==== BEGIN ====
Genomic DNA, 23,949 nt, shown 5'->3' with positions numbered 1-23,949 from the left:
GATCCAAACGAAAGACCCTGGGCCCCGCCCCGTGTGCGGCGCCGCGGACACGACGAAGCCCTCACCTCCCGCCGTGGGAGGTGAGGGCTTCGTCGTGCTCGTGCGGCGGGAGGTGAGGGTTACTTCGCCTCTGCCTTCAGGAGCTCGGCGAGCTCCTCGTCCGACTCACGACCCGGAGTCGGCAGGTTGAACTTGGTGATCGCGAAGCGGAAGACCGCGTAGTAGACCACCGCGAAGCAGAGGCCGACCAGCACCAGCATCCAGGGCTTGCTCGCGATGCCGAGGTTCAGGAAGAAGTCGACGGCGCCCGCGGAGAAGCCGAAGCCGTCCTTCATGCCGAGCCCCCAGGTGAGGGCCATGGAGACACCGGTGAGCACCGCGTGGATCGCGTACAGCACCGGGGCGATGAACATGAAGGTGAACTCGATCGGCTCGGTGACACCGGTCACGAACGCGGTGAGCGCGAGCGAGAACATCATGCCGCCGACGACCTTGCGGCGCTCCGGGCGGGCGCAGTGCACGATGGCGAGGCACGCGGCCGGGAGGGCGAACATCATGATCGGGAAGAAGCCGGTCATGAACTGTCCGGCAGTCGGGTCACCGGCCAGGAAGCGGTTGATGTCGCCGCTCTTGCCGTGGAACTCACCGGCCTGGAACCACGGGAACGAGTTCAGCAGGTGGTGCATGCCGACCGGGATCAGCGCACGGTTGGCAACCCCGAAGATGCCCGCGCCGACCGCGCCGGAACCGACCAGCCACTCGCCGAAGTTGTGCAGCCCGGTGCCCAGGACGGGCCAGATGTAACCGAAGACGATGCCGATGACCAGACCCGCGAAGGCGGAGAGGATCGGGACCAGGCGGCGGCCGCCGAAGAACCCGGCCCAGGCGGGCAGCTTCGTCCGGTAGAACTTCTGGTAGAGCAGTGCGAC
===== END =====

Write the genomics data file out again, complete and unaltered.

Genomic DNA, 23,949 nt, shown 5'->3' with positions numbered 1-23,949 from the left:
GATCCAAACGAAAGACCCTGGGCCCCGCCCCGTGTGCGGCGCCGCGGACACGACGAAGCCCTCACCTCCCGCCGTGGGAGGTGAGGGCTTCGTCGTGCTCGTGCGGCGGGAGGTGAGGGTTACTTCGCCTCTGCCTTCAGGAGCTCGGCGAGCTCCTCGTCCGACTCACGACCCGGAGTCGGCAGGTTGAACTTGGTGATCGCGAAGCGGAAGACCGCGTAGTAGACCACCGCGAAGCAGAGGCCGACCAGCACCAGCATCCAGGGCTTGCTCGCGATGCCGAGGTTCAGGAAGAAGTCGACGGCGCCCGCGGAGAAGCCGAAGCCGTCCTTCATGCCGAGCCCCCAGGTGAGGGCCATGGAGACACCGGTGAGCACCGCGTGGATCGCGTACAGCACCGGGGCGATGAACATGAAGGTGAACTCGATCGGCTCGGTGACACCGGTCACGAACGCGGTGAGCGCGAGCGAGAACATCATGCCGCCGACGACCTTGCGGCGCTCCGGGCGGGCGCAGTGCACGATGGCGAGGCACGCGGCCGGGAGGGCGAACATCATGATCGGGAAGAAGCCGGTCATGAACTGTCCGGCAGTCGGGTCACCGGCCAGGAAGCGGTTGATGTCGCCGCTCTTGCCGTGGAACTCACCGGCCTGGAACCACGGGAACGAGTTCAGCAGGTGGTGCATGCCGACCGGGATCAGCGCACGGTTGGCAACCCCGAAGATGCCCGCGCCGACCGCGCCGGAACCGACCAGCCACTCGCCGAAGTTGTGCAGCCCGGTGCCCAGGACGGGCCAGATGTAACCGAAGACGATGCCGATGACCAGACCCGCGAAGGCGGAGAGGATCGGGACCAGGCGGCGGCCGCCGAAGAACCCGGCCCAGGCGGGCAGCTTCGTCCGGTAGAACTTCTGGTAGAGCAGTGCGAC